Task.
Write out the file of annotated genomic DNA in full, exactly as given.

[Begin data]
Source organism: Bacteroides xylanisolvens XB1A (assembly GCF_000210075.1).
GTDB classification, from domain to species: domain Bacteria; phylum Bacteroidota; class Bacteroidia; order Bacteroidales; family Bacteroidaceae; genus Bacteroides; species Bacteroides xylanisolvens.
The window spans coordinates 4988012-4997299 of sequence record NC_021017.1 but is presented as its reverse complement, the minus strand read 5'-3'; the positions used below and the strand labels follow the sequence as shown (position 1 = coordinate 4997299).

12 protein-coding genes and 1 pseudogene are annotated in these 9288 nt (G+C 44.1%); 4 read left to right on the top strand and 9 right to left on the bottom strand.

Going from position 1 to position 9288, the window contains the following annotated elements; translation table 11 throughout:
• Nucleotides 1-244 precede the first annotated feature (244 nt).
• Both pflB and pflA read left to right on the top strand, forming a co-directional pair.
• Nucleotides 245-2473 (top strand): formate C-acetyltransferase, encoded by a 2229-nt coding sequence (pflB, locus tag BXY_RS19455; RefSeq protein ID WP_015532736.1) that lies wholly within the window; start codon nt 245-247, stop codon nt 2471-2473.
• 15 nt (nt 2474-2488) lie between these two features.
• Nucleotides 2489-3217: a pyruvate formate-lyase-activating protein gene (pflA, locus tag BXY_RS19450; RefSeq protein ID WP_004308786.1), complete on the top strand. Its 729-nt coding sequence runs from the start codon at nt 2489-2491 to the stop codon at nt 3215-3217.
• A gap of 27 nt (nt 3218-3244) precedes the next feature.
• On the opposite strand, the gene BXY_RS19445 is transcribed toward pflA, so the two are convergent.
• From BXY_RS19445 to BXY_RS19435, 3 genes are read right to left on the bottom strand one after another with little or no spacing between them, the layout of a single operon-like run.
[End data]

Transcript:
Source organism: Bacteroides xylanisolvens XB1A (assembly GCF_000210075.1).
GTDB classification, from domain to species: domain Bacteria; phylum Bacteroidota; class Bacteroidia; order Bacteroidales; family Bacteroidaceae; genus Bacteroides; species Bacteroides xylanisolvens.
The window spans coordinates 4988012-4997299 of sequence record NC_021017.1 but is presented as its reverse complement, the minus strand read 5'-3'; the positions used below and the strand labels follow the sequence as shown (position 1 = coordinate 4997299).

12 protein-coding genes and 1 pseudogene are annotated in these 9288 nt (G+C 44.1%); 4 read left to right on the top strand and 9 right to left on the bottom strand.

Going from position 1 to position 9288, the window contains the following annotated elements; translation table 11 throughout:
• Nucleotides 1-244 precede the first annotated feature (244 nt).
• Both pflB and pflA read left to right on the top strand, forming a co-directional pair.
• Nucleotides 245-2473 (top strand): formate C-acetyltransferase, encoded by a 2229-nt coding sequence (pflB, locus tag BXY_RS19455; RefSeq protein ID WP_015532736.1) that lies wholly within the window; start codon nt 245-247, stop codon nt 2471-2473.
• 15 nt (nt 2474-2488) lie between these two features.
• Nucleotides 2489-3217: a pyruvate formate-lyase-activating protein gene (pflA, locus tag BXY_RS19450; RefSeq protein ID WP_004308786.1), complete on the top strand. Its 729-nt coding sequence runs from the start codon at nt 2489-2491 to the stop codon at nt 3215-3217.
• A gap of 27 nt (nt 3218-3244) precedes the next feature.
• On the opposite strand, the gene BXY_RS19445 is transcribed toward pflA, so the two are convergent.
• From BXY_RS19445 to BXY_RS19435, 3 genes are read right to left on the bottom strand one after another with little or no spacing between them, the layout of a single operon-like run.